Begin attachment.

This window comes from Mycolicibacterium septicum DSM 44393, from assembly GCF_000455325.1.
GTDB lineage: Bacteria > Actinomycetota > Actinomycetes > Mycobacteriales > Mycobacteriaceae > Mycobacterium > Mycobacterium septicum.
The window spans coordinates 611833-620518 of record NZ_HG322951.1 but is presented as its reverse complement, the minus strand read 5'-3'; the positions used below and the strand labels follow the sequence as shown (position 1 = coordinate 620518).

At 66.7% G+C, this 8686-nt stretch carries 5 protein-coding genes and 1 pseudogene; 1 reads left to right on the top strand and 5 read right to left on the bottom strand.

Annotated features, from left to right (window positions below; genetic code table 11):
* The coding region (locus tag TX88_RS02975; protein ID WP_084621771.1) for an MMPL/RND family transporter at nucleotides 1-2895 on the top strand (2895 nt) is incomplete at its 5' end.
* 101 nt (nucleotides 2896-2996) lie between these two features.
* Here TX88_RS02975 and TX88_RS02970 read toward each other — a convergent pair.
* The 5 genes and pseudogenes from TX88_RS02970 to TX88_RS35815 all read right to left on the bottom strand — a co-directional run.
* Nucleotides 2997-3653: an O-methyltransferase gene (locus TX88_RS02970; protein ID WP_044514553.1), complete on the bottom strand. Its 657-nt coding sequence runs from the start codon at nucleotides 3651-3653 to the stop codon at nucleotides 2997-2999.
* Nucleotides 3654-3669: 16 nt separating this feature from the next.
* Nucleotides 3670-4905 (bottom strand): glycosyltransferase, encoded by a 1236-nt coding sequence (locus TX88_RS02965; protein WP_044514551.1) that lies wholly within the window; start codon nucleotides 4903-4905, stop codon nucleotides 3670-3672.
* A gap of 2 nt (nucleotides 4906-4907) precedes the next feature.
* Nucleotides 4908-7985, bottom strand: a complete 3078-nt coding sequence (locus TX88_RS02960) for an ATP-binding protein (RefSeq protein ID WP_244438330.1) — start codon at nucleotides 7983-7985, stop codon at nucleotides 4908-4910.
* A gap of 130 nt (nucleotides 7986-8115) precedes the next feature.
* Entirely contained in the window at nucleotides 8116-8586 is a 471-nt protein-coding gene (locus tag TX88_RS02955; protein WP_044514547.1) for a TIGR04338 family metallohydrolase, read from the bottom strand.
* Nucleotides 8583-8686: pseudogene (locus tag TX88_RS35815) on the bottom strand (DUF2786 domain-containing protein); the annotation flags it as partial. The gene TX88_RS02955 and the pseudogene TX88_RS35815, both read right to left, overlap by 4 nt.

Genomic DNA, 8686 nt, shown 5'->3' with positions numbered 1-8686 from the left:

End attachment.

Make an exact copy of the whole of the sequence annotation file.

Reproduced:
This window comes from Mycolicibacterium septicum DSM 44393, from assembly GCF_000455325.1.
GTDB lineage: Bacteria > Actinomycetota > Actinomycetes > Mycobacteriales > Mycobacteriaceae > Mycobacterium > Mycobacterium septicum.
The window spans coordinates 611833-620518 of record NZ_HG322951.1 but is presented as its reverse complement, the minus strand read 5'-3'; the positions used below and the strand labels follow the sequence as shown (position 1 = coordinate 620518).

At 66.7% G+C, this 8686-nt stretch carries 5 protein-coding genes and 1 pseudogene; 1 reads left to right on the top strand and 5 read right to left on the bottom strand.

Annotated features, from left to right (window positions below; genetic code table 11):
* The coding region (locus tag TX88_RS02975; protein ID WP_084621771.1) for an MMPL/RND family transporter at nucleotides 1-2895 on the top strand (2895 nt) is incomplete at its 5' end.
* 101 nt (nucleotides 2896-2996) lie between these two features.
* Here TX88_RS02975 and TX88_RS02970 read toward each other — a convergent pair.
* The 5 genes and pseudogenes from TX88_RS02970 to TX88_RS35815 all read right to left on the bottom strand — a co-directional run.
* Nucleotides 2997-3653: an O-methyltransferase gene (locus TX88_RS02970; protein ID WP_044514553.1), complete on the bottom strand. Its 657-nt coding sequence runs from the start codon at nucleotides 3651-3653 to the stop codon at nucleotides 2997-2999.
* Nucleotides 3654-3669: 16 nt separating this feature from the next.
* Nucleotides 3670-4905 (bottom strand): glycosyltransferase, encoded by a 1236-nt coding sequence (locus TX88_RS02965; protein WP_044514551.1) that lies wholly within the window; start codon nucleotides 4903-4905, stop codon nucleotides 3670-3672.
* A gap of 2 nt (nucleotides 4906-4907) precedes the next feature.
* Nucleotides 4908-7985, bottom strand: a complete 3078-nt coding sequence (locus TX88_RS02960) for an ATP-binding protein (RefSeq protein ID WP_244438330.1) — start codon at nucleotides 7983-7985, stop codon at nucleotides 4908-4910.
* A gap of 130 nt (nucleotides 7986-8115) precedes the next feature.
* Entirely contained in the window at nucleotides 8116-8586 is a 471-nt protein-coding gene (locus tag TX88_RS02955; protein WP_044514547.1) for a TIGR04338 family metallohydrolase, read from the bottom strand.
* Nucleotides 8583-8686: pseudogene (locus tag TX88_RS35815) on the bottom strand (DUF2786 domain-containing protein); the annotation flags it as partial. The gene TX88_RS02955 and the pseudogene TX88_RS35815, both read right to left, overlap by 4 nt.

Genomic DNA, 8686 nt, shown 5'->3' with positions numbered 1-8686 from the left: